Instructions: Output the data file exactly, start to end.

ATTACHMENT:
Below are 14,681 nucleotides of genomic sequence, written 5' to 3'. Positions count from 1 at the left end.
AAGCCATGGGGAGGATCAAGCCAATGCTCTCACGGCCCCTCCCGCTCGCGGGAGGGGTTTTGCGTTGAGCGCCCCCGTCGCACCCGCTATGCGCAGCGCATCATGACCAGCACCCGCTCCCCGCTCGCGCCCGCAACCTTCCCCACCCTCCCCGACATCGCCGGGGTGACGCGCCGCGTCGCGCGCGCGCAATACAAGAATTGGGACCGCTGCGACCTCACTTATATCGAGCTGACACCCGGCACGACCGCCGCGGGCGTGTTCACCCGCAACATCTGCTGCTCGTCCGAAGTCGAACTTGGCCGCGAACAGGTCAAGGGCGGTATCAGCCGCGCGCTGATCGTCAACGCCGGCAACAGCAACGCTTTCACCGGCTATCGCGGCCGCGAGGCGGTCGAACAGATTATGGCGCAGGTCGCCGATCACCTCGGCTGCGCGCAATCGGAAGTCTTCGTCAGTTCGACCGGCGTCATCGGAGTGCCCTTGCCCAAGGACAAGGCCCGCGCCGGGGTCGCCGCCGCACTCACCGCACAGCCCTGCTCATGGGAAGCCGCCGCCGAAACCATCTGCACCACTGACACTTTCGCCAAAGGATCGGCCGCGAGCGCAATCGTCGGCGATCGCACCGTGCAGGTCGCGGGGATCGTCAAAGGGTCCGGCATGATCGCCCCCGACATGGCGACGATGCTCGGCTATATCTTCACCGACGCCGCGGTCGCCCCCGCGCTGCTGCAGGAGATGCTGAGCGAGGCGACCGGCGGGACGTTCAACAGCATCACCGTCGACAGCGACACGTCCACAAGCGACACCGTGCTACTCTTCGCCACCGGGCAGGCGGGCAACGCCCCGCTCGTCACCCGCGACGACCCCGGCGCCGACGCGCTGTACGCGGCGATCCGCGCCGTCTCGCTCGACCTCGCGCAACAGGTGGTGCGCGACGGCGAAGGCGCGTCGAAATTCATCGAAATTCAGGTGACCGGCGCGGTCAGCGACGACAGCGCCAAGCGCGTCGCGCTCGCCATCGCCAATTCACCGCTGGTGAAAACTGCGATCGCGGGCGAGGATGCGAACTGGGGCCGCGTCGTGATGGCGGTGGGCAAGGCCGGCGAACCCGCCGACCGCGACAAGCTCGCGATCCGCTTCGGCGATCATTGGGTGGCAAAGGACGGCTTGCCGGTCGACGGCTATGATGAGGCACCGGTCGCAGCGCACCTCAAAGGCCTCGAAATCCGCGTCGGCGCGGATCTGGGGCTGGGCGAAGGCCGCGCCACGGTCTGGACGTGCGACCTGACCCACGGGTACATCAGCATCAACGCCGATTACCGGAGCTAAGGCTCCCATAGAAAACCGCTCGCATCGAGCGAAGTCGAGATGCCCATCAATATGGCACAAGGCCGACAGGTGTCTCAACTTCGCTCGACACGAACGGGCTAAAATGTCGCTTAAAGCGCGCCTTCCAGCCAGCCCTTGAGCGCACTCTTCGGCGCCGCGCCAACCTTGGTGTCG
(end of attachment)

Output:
Below are 14,681 nucleotides of genomic sequence, written 5' to 3'. Positions count from 1 at the left end.
AAGCCATGGGGAGGATCAAGCCAATGCTCTCACGGCCCCTCCCGCTCGCGGGAGGGGTTTTGCGTTGAGCGCCCCCGTCGCACCCGCTATGCGCAGCGCATCATGACCAGCACCCGCTCCCCGCTCGCGCCCGCAACCTTCCCCACCCTCCCCGACATCGCCGGGGTGACGCGCCGCGTCGCGCGCGCGCAATACAAGAATTGGGACCGCTGCGACCTCACTTATATCGAGCTGACACCCGGCACGACCGCCGCGGGCGTGTTCACCCGCAACATCTGCTGCTCGTCCGAAGTCGAACTTGGCCGCGAACAGGTCAAGGGCGGTATCAGCCGCGCGCTGATCGTCAACGCCGGCAACAGCAACGCTTTCACCGGCTATCGCGGCCGCGAGGCGGTCGAACAGATTATGGCGCAGGTCGCCGATCACCTCGGCTGCGCGCAATCGGAAGTCTTCGTCAGTTCGACCGGCGTCATCGGAGTGCCCTTGCCCAAGGACAAGGCCCGCGCCGGGGTCGCCGCCGCACTCACCGCACAGCCCTGCTCATGGGAAGCCGCCGCCGAAACCATCTGCACCACTGACACTTTCGCCAAAGGATCGGCCGCGAGCGCAATCGTCGGCGATCGCACCGTGCAGGTCGCGGGGATCGTCAAAGGGTCCGGCATGATCGCCCCCGACATGGCGACGATGCTCGGCTATATCTTCACCGACGCCGCGGTCGCCCCCGCGCTGCTGCAGGAGATGCTGAGCGAGGCGACCGGCGGGACGTTCAACAGCATCACCGTCGACAGCGACACGTCCACAAGCGACACCGTGCTACTCTTCGCCACCGGGCAGGCGGGCAACGCCCCGCTCGTCACCCGCGACGACCCCGGCGCCGACGCGCTGTACGCGGCGATCCGCGCCGTCTCGCTCGACCTCGCGCAACAGGTGGTGCGCGACGGCGAAGGCGCGTCGAAATTCATCGAAATTCAGGTGACCGGCGCGGTCAGCGACGACAGCGCCAAGCGCGTCGCGCTCGCCATCGCCAATTCACCGCTGGTGAAAACTGCGATCGCGGGCGAGGATGCGAACTGGGGCCGCGTCGTGATGGCGGTGGGCAAGGCCGGCGAACCCGCCGACCGCGACAAGCTCGCGATCCGCTTCGGCGATCATTGGGTGGCAAAGGACGGCTTGCCGGTCGACGGCTATGATGAGGCACCGGTCGCAGCGCACCTCAAAGGCCTCGAAATCCGCGTCGGCGCGGATCTGGGGCTGGGCGAAGGCCGCGCCACGGTCTGGACGTGCGACCTGACCCACGGGTACATCAGCATCAACGCCGATTACCGGAGCTAAGGCTCCCATAGAAAACCGCTCGCATCGAGCGAAGTCGAGATGCCCATCAATATGGCACAAGGCCGACAGGTGTCTCAACTTCGCTCGACACGAACGGGCTAAAATGTCGCTTAAAGCGCGCCTTCCAGCCAGCCCTTGAGCGCACTCTTCGGCGCCGCGCCAACCTTGGTGTCG